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The Age of Chaucer by Boris Ford
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This is the first volume of the wonderful old Pelican guides. While the approach is decided old fashioned, it is a useful and readable survey. The real value for most of us is in the excellently chosen anthology which comprises about half of the volume. Full poems or very extended excerpts cover the period. Readers familiar of Chaucer may find these considerably more difficult, but a sensible amount of annotation eases most of the difficulties, especially if you follow the editor's sensible advice to allow yourself to go along with the general flow of the narrative and not worry too much about each individual word or sentence. ( )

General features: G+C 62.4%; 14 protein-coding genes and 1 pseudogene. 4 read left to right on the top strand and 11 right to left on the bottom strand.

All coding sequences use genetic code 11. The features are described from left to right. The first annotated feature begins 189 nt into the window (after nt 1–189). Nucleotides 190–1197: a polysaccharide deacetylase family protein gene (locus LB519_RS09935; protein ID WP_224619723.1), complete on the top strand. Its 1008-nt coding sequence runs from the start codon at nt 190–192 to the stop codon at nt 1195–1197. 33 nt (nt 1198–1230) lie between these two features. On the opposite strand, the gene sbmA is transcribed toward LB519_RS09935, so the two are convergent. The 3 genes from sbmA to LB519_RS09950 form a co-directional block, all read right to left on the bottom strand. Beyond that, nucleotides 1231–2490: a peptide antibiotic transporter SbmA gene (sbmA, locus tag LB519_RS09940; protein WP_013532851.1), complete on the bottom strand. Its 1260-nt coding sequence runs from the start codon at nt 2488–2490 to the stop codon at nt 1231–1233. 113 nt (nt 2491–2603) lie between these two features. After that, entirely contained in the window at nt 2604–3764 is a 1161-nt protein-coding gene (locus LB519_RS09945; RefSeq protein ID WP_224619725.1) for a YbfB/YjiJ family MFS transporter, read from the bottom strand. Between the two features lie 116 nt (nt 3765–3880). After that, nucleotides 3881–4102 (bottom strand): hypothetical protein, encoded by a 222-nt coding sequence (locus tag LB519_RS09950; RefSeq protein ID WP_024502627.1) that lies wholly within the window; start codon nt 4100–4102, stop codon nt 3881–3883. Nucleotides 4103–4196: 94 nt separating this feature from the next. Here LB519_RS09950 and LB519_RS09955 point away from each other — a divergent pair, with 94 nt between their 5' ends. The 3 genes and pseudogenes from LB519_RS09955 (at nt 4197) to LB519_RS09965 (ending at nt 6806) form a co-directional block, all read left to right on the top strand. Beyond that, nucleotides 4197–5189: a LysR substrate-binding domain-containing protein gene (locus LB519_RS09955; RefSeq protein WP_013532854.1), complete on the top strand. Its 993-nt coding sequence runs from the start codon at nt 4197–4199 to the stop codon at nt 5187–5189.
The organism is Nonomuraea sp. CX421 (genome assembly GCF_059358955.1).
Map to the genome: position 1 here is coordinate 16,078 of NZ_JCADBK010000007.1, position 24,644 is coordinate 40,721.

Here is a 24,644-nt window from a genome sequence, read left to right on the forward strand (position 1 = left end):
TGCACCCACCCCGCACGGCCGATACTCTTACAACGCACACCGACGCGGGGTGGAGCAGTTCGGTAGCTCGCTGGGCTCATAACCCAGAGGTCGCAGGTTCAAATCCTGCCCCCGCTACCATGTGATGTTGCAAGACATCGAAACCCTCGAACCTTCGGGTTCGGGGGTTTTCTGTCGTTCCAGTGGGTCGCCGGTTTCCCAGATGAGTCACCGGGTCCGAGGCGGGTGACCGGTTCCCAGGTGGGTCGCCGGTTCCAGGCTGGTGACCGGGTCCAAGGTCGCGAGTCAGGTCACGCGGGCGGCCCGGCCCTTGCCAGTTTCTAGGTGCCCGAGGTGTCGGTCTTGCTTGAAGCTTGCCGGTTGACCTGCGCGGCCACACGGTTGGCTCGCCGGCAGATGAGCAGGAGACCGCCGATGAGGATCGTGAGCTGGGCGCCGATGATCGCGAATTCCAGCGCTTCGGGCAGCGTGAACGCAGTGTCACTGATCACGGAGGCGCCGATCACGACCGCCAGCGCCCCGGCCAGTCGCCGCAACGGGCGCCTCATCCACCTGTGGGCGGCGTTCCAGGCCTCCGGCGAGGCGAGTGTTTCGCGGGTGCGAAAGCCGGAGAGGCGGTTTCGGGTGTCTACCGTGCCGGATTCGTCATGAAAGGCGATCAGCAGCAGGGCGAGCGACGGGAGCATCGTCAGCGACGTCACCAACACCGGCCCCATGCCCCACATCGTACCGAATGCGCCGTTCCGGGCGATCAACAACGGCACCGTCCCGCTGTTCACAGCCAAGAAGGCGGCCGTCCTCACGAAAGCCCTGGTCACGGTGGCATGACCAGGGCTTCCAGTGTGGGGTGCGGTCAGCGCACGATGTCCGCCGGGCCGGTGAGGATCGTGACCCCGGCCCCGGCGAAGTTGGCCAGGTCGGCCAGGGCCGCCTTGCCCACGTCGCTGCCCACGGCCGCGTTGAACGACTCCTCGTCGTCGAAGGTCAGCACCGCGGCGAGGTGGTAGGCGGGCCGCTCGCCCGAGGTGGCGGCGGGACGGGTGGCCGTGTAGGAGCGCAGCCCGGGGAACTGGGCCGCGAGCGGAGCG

1 vote sjnorquist | Aug 13, 2016 |
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In introducing this Guide to English Literature, it is as well to remember that this is the age of the Digest and the Headline, of the Comic and the Tabloid, of the Bestseller and the Month's Masterpiece: an age when a 'deep-seated spiritual vulgarity... lies at the heart of our civilization' in the words of the novelist, L. H. Myers.
By John Speirs
Lecturer in English, the University of Exeter
Anyone interested to read English medieval literature, for its own sake and as a preliminary to a fuller enjoyment of modern English literature, will first ask himself a number of questions.
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